Prison and Jail State Incarceration Rates
With over 2 million people currently in the nation’s jails or prisons, the United States is the world leader in incarceration. One of the main forms of punishment, incarceration is defined as the state of being confined in prison. This punishment is issued for the commission of felony and other offenses. State incarceration rates vary greatly, some states have much higher incarceration rates than others.
The process of incarceration usually starts with arrest. This takes place when a person is put in police custody and cannot leave. There are a series of laws to be followed after an arrest, such as the reading of Miranda Rights to a suspect at the time of arrest.
After arrest comes the booking process which involves fingerprinting and taking photos of the suspect. The suspect is asked for their personal information such as name, address, and date of birth. The waiting time between arrest and processing is mandated by law to be reasonable, not exceeding 24 hours. The police write a report, which is then delivered to the prosecuting attorney’s office where the charges to be filed are decided. Depending on the jurisdiction, the prosecutor has 48 to 72 to file charges. The suspect is then brought before a judge for arraignment, pleading guilty or not guilty to the charges. The judge then sets the bail or allows the prisoner to be released on their word to return. The option to release the prisoner on bail can be refused if the crime is serious.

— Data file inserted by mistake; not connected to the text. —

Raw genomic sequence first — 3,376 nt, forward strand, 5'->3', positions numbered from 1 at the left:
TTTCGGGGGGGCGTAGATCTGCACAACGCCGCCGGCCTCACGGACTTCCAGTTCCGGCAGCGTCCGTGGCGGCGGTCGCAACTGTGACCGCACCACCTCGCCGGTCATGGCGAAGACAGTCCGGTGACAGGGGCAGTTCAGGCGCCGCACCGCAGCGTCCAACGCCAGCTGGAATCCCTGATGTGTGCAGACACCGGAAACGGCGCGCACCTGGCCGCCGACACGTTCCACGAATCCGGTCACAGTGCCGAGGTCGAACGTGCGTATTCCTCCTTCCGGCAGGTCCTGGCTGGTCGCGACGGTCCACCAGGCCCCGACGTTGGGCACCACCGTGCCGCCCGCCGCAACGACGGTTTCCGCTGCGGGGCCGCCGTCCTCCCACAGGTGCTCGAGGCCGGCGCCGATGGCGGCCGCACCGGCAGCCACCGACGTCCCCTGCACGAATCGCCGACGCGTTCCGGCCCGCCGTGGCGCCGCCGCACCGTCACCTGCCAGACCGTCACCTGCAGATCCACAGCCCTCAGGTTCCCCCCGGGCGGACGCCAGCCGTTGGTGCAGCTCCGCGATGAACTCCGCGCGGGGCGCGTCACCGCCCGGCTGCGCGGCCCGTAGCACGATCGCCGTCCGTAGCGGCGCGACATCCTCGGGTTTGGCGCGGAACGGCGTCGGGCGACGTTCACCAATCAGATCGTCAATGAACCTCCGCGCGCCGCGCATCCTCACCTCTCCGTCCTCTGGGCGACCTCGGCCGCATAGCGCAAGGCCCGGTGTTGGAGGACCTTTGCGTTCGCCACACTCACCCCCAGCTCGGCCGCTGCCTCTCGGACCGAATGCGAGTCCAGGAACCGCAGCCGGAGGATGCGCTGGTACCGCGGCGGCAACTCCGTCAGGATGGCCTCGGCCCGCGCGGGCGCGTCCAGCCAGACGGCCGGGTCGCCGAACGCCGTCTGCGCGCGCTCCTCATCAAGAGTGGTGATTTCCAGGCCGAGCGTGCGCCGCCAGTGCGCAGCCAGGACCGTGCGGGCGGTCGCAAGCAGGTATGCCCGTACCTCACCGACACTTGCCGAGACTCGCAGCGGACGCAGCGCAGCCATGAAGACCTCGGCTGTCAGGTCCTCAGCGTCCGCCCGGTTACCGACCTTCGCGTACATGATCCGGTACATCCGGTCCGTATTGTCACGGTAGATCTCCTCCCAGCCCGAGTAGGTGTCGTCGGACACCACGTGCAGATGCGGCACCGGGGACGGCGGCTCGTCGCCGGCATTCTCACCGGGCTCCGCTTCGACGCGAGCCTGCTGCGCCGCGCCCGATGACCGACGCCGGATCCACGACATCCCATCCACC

By the United States Constitution, citizens have the right to a speedy trial along with the right to face their accusers. When a defendant pleads not guilty, a time is set for a trial. If the defendant enters a guilty plea, a time is set for the decision to be made for sentencing. A trial entails both sides presenting evidence and witnesses to a jury or a judge, depending on the type of trial being held. A judge or jury deliberates on the guilt or innocence of the suspect and if convicted the suspect may be sent straight to jail to await sentencing or be released on bail until the time of sentencing.
If a defendant is convicted, a sentence is determined at the appointed time and the defendant is placed in jail. Shorter sentences, such as those under one year, may be served locally in county jails, while longer sentences lead to incarceration in prisons. State incarceration rates will vary in both jail and prison numbers.